5 steps to onboarding a new client without meeting in person

  • Expanding your business while working remotely can be challenging, especially when it comes to onboarding new clients.
  • Create a kickoff toolkit — a compilation of service agreements, checklists, timelines, and visual tutorials — to send to your new client before scheduling a formal meetup to virtually introduce your team.
  • Make sure your client is set up with the proper communication channels and tools to efficiently collaborate and offer feedback on tasks.  
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Many companies, mine included, send personnel to meet new clients and host onboarding sessions in person. This is an exciting and pivotal time in a new business relationship; your team has poured themselves into acquiring a lead, building trust during the sales process, and negotiating contract terms. You want the next step to launch you seamlessly into your new working relationship.

For an overwhelming number of companies worldwide, cumbersome yet necessary precautions, including travel restrictions and social distancing guidelines, have stymied physical meetings. At the same time, the COVID-19 pandemic has in many ways put a magnifying glass to the general insignificance of geographic barriers in business. With client onboarding now partly or entirely virtual, here are some of the best practices to follow when you can't be in the same room.

1. Elicit confidence, comfort, and excitement

Working with a new vendor or partner is unfamiliar territory, even without the challenges brought on by a worldwide pandemic. Those first several weeks or months of a new business relationship are the time to demonstrate to your client why they made the right decision in hiring you. Do this by continuing to build their confidence in your ability to deliver on the promises made during the sales process.

Creating a kickoff toolkit is a great way to get everyone organized and on the same page. It should be easy to follow and include components such as your service agreement and scope of work, client intake forms, checklists (with timelines), terms and definitions, training guidelines, material requests (including size and format requirements), next steps, and plans for scheduling a follow-up call to make sure everything is clear.

If you want to take it to the next level (you do), consider tailoring the email template to the specific client, for example, by reflecting their branding. Such efforts may be unnecessary but will almost certainly make new clients feel welcome, seen, and taken care of.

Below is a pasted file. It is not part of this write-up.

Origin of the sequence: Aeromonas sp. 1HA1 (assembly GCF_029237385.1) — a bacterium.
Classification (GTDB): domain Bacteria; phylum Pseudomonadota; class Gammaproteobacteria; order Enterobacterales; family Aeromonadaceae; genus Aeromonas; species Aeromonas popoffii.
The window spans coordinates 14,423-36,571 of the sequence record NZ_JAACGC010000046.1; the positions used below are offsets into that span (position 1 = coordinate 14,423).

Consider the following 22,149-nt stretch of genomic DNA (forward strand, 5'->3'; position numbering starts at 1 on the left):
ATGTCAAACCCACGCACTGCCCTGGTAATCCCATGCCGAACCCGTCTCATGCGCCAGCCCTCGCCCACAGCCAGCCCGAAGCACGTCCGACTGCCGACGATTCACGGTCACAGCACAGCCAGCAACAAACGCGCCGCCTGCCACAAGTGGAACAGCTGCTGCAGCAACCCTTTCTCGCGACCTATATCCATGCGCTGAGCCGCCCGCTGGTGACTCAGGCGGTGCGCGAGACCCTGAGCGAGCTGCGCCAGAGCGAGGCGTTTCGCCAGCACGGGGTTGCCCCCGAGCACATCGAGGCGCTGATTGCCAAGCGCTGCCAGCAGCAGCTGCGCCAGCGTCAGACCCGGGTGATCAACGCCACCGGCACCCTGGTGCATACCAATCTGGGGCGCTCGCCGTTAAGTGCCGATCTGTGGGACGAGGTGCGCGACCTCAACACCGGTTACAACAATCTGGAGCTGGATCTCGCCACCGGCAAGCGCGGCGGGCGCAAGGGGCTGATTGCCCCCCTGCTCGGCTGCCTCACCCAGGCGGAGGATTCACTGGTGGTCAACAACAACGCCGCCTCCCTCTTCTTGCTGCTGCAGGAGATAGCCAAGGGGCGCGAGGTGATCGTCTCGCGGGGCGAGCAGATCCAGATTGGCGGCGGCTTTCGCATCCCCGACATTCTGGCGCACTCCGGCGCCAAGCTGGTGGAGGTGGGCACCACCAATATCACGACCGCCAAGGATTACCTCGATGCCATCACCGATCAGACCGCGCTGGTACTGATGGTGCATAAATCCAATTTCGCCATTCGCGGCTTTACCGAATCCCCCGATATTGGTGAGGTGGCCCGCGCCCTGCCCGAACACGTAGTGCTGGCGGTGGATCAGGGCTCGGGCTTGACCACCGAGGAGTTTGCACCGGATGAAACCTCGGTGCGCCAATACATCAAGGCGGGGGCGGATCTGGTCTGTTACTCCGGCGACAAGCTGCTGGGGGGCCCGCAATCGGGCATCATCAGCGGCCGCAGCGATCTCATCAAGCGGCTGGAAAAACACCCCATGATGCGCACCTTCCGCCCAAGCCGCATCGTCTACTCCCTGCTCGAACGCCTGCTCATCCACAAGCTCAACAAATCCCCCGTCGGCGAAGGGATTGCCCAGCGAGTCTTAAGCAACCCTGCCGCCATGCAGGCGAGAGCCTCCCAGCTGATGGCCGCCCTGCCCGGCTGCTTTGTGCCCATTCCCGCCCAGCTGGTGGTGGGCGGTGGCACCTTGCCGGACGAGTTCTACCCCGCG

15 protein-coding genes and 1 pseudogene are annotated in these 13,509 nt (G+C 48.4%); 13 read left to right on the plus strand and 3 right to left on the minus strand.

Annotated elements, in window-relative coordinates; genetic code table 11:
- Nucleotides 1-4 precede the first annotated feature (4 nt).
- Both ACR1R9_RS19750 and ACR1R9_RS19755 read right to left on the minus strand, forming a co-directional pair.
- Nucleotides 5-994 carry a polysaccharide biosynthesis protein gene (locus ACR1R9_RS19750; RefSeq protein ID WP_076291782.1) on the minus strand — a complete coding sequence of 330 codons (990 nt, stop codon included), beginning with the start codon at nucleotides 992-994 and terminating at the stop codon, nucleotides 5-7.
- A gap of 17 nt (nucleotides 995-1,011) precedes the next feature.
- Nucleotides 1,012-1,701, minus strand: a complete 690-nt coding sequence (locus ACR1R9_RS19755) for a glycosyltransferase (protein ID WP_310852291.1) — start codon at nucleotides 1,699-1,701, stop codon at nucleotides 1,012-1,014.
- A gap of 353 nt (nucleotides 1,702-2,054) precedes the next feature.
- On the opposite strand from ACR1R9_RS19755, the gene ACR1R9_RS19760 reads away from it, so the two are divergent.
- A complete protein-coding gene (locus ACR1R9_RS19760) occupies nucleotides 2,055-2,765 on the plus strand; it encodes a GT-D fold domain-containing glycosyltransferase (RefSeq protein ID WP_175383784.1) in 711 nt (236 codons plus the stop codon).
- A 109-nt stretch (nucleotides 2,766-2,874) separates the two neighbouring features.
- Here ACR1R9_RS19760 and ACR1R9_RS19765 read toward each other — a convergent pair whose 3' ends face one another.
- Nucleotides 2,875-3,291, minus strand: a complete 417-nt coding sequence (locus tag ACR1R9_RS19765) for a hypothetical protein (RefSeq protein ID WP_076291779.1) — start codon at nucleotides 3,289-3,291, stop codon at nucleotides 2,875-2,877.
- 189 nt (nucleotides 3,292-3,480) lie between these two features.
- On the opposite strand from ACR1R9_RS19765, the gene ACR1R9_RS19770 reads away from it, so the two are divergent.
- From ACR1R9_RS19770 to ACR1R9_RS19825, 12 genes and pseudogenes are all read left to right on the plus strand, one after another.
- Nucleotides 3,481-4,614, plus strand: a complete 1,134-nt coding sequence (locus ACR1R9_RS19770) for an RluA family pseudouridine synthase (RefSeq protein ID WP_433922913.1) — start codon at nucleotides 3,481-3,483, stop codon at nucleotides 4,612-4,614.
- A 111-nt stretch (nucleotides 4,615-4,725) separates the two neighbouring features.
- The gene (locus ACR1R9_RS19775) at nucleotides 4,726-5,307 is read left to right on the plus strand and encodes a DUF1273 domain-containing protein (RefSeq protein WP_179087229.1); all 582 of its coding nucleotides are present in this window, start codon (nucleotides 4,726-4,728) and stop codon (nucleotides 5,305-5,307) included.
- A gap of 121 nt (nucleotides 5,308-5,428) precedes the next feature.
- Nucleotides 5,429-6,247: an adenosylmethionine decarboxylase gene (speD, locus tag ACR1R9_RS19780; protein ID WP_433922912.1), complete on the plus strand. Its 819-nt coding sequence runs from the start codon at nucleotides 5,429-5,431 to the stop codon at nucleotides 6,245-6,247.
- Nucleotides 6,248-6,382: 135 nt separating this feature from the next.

Read more: Leaders who've managed remote teams for years share how to successfully onboard a new employee virtually

2. Establish communication turf and frequency

Collaborative tools and project management software options are plentiful, and everyone has their favorites. Will you use one central platform for all communication or jump between several on the basis of the topic or task? Will there be open-ended communication via chat functionality or should questions and requests only be sent via email? How often will you have phone or video conference calls?

Establishing communication methods during this startup period will pave the way to a smooth transition from the beginning of onboarding to the go-live date, and well into the future. With this approach, a weekly program setup call, for example, neatly evolves into a weekly program status call.

3. Tackle technology requirements

Depending on what industry you serve, there are any number of software programs and technologies you'll need access to in order to optimize client communication and operations. Many of these tools and resources necessitate creating, storing, and sometimes sharing login details. I cannot underscore enough the urgency of keeping this information secure. PCMag just published a roundup of the top password managers, but always let your IT support guide your process.

4. Develop visual aids

The preference for and reliance on video as a means for consuming information is growing, and, in fact, in a survey of more than 300 senior-level executives at US companies, 59% prefer to watch video when given the choice between video and text. To that end, take stock of which written materials can be converted into engaging videos.

A good example would be software or other technology training that is new to the client; it doesn't require any onscreen talent, just visual representation of the information and a voiceover, which can be recorded internally, outsourced by a professional, or computer-generated.

Read more: Read the onboarding guide GitLab uses to manage its fully remote 1,200-person staff and ensure new hires thrive from day one

5. E-introduce the team

It's nice to put a face to a name. Even if your team does video introductions, consider sending an organizational chart introducing each team member with their title, a photo, and perhaps a little background information that includes the services they'll be responsible for.  

An unexpected benefit of virtual interaction is how quickly everyone has adapted to it. Pre-pandemic, it was not uncommon to speak with a colleague only via phone or email, sometimes never seeing or meeting them at all. Now, we are literally inviting them into our homes with our families, pets, and other elements, and what we're finding is that this leads to more meaningful human bonds, which can help strengthen collaborative efforts.  

Nothing will ever wholly replace being in the same room together, but virtual onboarding is the present standard and likely that of the future. Staying organized, communicating clearly and consistently, and being proactive and responsive will make new clients feel confident, cared for, and in control as you embark on a successful partnership, together.

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